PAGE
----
## Find the largest of five numbers in JavaScript :

In this tutorial, I will show you *four* different ways to find out the *largest* of *five* numbers using JavaScript. You can use these approaches to find out the largest of any *n* numbers. Let’s move to the examples :

## Example 1: Using if:

This is the simplest way to solve this problem. Use one *if* condition and compare each number with the others.

But the problem is that if you have *n* numbers, you will have to write *n* number of *if* statements. You can use this method for a small set of numbers, but for a large set of numbers, it is not a preferred way to solve.

Let’s move to the example program :

```
function getLargest(a, b, c, d, e) {
if (a > b && a > c && a > d && a > e) {
return a;
}
if (b > a && b > c && b > d && b > e) {
return b;
}
if (c > a && c > b && c > d && a > e) {
return c;
}
if (d > a && d > b && d > c && d > e) {
return d;
}
if (e > a && e > b && e > c && e > d) {
return e;
}
}
console.log(getLargest(1, 2, 3, 4, 5));
console.log(getLargest(2, 3, 4, 5, 1));
console.log(getLargest(3, 4, 5, 1, 2));
console.log(getLargest(4, 5, 1, 2, 3));
console.log(getLargest(5, 1, 2, 3, 4));
```

### Explanation :

- Here,
*getLargest*JavaScript function is used to calculate the largest of five numbers i.e. the numbers we are taking as parameters. - Inside this function, we have five
*if*conditions. Each condition compares each of these numbers with the other numbers and returns that number if it is*largest*of them all. - If the first number is the
*largest*, then we will find the result in the first*if*block. If the last number is the*largest*, we will have to execute all*if*blocks to find out the result. That will be the worst case.

We are testing this function with *five* different sets of numbers. For each set, *5* is the largest number but it is placed in different positions.

### Output :

It will print the below output :

```
5;
5;
5;
5;
5;
```

## Example 2: Using a loop :

Another way to solve this problem in JavaScript is by using a *loop*. But, we need something to iterate if we use one loop. So, the idea is to put all of them in an array and iterate over that array.

```
function getLargest(a, b, c, d, e) {
let numArray = [b, c, d, e];
let largest = a;
for (let item of numArray) {
if (item > largest) {
largest = item;
}
}
return largest;
}
console.log(getLargest(1, 2, 3, 4, 5));
console.log(getLargest(2, 3, 4, 5, 1));
console.log(getLargest(3, 4, 5, 1, 2));
console.log(getLargest(4, 5, 1, 2, 3));
console.log(getLargest(5, 1, 2, 3, 4));
```

### Explanation :

We are using the same method name as the previous example.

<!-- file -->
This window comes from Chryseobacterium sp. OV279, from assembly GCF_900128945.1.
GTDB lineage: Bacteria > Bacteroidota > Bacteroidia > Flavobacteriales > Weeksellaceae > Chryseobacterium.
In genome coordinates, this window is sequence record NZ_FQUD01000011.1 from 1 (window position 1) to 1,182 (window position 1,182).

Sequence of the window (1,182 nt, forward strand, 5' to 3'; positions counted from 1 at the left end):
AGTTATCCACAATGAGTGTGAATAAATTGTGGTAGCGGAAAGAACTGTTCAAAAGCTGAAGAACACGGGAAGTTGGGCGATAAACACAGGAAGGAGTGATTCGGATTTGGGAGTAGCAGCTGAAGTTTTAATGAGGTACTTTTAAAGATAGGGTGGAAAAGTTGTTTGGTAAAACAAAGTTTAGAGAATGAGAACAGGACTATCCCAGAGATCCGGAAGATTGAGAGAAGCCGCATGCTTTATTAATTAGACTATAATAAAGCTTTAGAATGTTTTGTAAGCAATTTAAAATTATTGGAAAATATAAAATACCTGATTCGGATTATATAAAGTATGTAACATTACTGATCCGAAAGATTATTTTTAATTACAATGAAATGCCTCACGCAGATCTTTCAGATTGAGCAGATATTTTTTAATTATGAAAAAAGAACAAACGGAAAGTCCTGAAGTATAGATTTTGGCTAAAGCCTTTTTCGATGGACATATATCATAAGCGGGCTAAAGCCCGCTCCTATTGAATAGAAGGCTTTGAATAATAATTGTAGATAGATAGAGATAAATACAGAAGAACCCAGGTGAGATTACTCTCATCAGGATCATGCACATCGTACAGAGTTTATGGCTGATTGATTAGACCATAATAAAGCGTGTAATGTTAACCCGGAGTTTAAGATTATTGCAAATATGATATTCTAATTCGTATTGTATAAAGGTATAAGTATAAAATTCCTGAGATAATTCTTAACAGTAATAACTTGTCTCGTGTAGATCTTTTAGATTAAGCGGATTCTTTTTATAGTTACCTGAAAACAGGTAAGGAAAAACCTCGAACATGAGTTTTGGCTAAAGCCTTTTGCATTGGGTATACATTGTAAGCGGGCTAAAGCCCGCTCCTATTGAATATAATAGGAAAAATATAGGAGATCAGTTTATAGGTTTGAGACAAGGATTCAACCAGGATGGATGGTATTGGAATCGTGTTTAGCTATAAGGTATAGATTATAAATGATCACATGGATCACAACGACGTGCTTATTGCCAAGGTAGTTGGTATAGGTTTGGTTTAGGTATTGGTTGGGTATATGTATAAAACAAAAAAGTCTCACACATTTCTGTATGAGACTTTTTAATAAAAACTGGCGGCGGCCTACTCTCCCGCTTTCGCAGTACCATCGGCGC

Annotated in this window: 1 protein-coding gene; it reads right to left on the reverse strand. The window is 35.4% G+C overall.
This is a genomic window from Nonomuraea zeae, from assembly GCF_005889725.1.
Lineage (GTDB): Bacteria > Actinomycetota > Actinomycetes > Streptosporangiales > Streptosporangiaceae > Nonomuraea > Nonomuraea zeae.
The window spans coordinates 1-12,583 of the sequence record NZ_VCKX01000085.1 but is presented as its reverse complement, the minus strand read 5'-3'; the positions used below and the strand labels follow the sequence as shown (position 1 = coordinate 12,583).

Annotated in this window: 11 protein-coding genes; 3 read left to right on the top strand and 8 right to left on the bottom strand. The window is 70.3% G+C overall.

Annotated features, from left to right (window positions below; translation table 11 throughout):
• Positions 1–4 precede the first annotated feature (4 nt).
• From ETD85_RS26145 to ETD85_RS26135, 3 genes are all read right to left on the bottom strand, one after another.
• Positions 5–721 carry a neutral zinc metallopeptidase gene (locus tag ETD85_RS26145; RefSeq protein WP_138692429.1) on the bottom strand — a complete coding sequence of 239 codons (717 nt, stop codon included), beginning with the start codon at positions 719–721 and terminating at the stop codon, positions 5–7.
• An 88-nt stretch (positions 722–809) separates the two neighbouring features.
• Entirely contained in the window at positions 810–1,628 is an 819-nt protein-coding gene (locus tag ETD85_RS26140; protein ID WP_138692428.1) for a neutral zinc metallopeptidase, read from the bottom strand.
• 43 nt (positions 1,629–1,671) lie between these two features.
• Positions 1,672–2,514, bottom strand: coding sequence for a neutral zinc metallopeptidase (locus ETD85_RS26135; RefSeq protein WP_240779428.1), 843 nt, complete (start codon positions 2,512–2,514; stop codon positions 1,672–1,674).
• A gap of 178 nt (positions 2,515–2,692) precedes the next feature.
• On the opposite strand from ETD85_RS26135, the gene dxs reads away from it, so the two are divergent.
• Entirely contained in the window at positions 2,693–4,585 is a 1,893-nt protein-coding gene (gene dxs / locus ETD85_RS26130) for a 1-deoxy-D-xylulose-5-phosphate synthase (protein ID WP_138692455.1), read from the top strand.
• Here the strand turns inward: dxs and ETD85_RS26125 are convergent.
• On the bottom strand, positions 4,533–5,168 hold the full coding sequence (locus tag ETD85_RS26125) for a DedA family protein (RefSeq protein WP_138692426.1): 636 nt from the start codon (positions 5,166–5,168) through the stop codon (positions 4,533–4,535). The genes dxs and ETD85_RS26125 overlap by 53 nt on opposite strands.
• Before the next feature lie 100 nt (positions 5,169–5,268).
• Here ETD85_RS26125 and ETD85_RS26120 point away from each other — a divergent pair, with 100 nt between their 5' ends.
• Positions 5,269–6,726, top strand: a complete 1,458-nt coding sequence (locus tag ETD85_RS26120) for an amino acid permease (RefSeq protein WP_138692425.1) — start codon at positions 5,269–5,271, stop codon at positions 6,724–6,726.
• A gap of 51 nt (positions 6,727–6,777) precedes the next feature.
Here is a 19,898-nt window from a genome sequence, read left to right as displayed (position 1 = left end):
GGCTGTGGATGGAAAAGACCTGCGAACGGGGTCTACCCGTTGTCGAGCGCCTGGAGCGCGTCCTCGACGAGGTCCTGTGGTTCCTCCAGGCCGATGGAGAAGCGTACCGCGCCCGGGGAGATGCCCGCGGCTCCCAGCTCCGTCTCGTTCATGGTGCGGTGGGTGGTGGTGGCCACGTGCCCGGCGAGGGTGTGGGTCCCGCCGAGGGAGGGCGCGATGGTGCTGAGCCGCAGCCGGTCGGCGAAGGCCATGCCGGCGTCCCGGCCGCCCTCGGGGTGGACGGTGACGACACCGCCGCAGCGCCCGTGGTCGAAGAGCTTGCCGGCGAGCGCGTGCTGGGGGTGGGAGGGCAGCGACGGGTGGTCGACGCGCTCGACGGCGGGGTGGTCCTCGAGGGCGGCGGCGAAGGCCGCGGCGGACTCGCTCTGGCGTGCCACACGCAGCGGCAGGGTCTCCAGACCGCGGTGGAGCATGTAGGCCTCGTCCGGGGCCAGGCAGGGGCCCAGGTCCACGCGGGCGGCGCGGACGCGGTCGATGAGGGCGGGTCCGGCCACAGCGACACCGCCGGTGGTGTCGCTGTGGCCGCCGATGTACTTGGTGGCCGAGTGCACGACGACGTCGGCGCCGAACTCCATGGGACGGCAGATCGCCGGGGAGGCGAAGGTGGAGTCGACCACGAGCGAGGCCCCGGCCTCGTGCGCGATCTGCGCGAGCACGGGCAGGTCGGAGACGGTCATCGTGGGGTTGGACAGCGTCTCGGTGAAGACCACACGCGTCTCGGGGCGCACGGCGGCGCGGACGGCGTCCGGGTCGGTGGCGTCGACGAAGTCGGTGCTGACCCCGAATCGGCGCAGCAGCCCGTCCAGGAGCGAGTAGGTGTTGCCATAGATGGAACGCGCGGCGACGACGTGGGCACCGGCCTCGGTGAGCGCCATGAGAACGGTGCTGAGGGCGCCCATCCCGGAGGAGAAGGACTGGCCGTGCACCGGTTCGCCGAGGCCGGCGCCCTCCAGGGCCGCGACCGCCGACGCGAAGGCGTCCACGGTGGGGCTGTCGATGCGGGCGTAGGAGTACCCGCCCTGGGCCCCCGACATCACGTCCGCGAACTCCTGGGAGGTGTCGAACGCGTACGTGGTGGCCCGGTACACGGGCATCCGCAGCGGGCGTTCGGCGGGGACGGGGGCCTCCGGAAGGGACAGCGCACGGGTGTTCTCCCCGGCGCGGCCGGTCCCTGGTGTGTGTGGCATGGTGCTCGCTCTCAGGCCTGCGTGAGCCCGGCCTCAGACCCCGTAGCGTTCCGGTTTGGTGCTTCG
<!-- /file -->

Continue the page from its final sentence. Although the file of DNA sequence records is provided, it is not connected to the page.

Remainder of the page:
- First of all, we are putting the numbers in an array
*numArray*starting from the*second*number. Then, we are initializing one variable*largest*with the*first*number as its value. This variable will hold the*largest*number in the array. - One
*for-of*loop is used to iterate through the array values. On each iteration, we are checking if the current value is larger than*largest*or not, and accordingly, we are updating its value. In the end, variable*largest*will hold the largest among them. - This function returns the variable
*largest*. Note that you can also use any other looping methods.

### Output :

The output will be the same as the previous example.

## Example 3: Using Math.max() :

*max()* function of *Math* can take one array and return the largest of all :

```
function getLargest(a, b, c, d, e) {
let numArray = [a, b, c, d, e];
return Math.max(...numArray);
}
console.log(getLargest(1, 2, 3, 4, 5));
console.log(getLargest(2, 3, 4, 5, 1));
console.log(getLargest(3, 4, 5, 1, 2));
console.log(getLargest(4, 5, 1, 2, 3));
console.log(getLargest(5, 1, 2, 3, 4));
```

### Output :

As we are using the same input values, it will also print the same output.

## Example 4: Using sort :

We can sort an array using the inbuilt *sort* function. It takes one *compare function* and sorts the array based on it.

It sorts the array *in place*. In our case, we can sort the array in *ascending* order and return the last number using *pop()*. Ascending order sort will put the largest number at the *end*.

```
function getLargest(a, b, c, d, e) {
let numArray = [a, b, c, d, e];
return numArray.sort((a, b) => a - b).pop();
}
console.log(getLargest(1, 2, 3, 4, 5));
console.log(getLargest(2, 3, 4, 5, 1));
console.log(getLargest(3, 4, 5, 1, 2));
console.log(getLargest(4, 5, 1, 2, 3));
console.log(getLargest(5, 1, 2, 3, 4));
```

### Output :

```
5;
5;
5;
5;
5;
```

## Using reduce :

*reduce()* calculates one single value from an array. It takes one function as its parameter and calculates the final value using that function.

```
function getLargest(a, b, c, d, e) {
let numArray = [a, b, c, d, e];
return numArray.reduce((a, b) => (a > b ? a : b));
}
console.log(getLargest(1, 2, 3, 4, 5));
console.log(getLargest(2, 3, 4, 5, 1));
console.log(getLargest(3, 4, 5, 1, 2));
console.log(getLargest(4, 5, 1, 2, 3));
console.log(getLargest(5, 1, 2, 3, 4));
```

Here, *a* is the *accumulator* or the final value it is producing and *b* is the current value. We are checking if the current value is *larger* than the *accumulator* or not. If it is, we are setting the current value as *accumulator*. Finally, the accumulator holds the largest number and we are returning it.

### Output :

```
5;
5;
5;
5;
5;
```

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